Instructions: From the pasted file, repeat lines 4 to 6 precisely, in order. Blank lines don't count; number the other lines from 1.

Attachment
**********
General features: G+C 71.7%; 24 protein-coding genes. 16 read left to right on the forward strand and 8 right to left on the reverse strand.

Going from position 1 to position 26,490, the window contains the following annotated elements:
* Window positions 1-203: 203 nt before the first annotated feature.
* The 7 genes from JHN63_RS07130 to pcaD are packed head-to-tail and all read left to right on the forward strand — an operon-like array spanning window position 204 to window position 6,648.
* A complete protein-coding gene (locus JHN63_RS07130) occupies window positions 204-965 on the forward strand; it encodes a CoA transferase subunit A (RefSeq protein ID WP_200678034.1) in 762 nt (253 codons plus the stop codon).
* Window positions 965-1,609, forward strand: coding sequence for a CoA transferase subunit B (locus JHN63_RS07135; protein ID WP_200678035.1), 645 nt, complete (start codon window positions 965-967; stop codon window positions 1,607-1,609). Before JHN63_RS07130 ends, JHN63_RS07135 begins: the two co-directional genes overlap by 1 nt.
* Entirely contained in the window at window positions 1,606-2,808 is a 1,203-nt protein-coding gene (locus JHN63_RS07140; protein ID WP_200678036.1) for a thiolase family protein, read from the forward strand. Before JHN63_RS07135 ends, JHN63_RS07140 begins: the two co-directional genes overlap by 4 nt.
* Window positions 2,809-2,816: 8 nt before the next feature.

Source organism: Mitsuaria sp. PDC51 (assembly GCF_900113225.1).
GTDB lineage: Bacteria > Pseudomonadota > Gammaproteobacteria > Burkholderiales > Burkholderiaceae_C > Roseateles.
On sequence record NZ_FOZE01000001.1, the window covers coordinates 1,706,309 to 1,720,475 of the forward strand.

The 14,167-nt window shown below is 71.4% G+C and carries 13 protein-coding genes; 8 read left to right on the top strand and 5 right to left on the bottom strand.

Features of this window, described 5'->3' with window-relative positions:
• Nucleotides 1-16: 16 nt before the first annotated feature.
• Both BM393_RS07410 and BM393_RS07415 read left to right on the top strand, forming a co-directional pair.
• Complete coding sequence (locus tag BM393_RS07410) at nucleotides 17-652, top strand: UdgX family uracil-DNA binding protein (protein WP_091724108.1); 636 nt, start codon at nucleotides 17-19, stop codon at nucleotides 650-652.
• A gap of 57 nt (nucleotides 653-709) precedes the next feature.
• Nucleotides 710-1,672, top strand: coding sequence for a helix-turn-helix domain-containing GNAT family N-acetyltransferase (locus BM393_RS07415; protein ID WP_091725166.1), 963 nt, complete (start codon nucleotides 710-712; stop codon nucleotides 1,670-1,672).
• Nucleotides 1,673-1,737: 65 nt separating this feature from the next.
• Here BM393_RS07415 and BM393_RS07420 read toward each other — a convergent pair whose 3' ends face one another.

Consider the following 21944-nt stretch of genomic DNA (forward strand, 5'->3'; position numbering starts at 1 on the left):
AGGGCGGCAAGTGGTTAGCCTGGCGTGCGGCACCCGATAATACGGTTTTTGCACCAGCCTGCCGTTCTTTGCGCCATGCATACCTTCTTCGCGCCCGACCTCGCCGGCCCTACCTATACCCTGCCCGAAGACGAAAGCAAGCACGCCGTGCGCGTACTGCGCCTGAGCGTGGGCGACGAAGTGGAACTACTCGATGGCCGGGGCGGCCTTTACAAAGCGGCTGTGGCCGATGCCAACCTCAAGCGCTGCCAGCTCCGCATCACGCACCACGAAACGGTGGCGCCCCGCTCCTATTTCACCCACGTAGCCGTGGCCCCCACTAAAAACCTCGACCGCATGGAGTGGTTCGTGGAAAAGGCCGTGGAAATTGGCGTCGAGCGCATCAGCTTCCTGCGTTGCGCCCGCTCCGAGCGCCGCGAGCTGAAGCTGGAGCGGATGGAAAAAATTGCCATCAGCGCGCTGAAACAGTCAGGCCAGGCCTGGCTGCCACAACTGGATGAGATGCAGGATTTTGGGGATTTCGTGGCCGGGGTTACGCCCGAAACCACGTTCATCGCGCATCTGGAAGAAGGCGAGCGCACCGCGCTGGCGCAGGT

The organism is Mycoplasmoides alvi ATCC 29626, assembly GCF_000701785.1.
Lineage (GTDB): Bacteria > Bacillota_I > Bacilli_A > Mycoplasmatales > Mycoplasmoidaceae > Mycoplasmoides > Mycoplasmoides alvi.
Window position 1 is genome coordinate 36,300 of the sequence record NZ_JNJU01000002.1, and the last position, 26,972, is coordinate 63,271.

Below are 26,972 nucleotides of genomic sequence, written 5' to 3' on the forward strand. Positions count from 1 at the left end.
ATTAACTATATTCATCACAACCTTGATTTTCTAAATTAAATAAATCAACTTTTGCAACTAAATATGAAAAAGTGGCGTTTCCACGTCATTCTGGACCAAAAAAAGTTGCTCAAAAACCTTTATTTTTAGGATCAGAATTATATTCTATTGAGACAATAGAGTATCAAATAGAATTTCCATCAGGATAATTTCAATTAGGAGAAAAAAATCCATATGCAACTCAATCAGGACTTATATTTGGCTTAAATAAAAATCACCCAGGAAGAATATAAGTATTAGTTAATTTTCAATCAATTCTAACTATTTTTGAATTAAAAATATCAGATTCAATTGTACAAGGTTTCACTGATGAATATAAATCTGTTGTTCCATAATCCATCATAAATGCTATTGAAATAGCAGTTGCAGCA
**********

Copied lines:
* The 7 genes from JHN63_RS07130 to pcaD are packed head-to-tail and all read left to right on the forward strand — an operon-like array spanning window position 204 to window position 6,648.
* A complete protein-coding gene (locus JHN63_RS07130) occupies window positions 204-965 on the forward strand; it encodes a CoA transferase subunit A (RefSeq protein ID WP_200678034.1) in 762 nt (253 codons plus the stop codon).
* Window positions 965-1,609, forward strand: coding sequence for a CoA transferase subunit B (locus JHN63_RS07135; protein ID WP_200678035.1), 645 nt, complete (start codon window positions 965-967; stop codon window positions 1,607-1,609). Before JHN63_RS07130 ends, JHN63_RS07135 begins: the two co-directional genes overlap by 1 nt.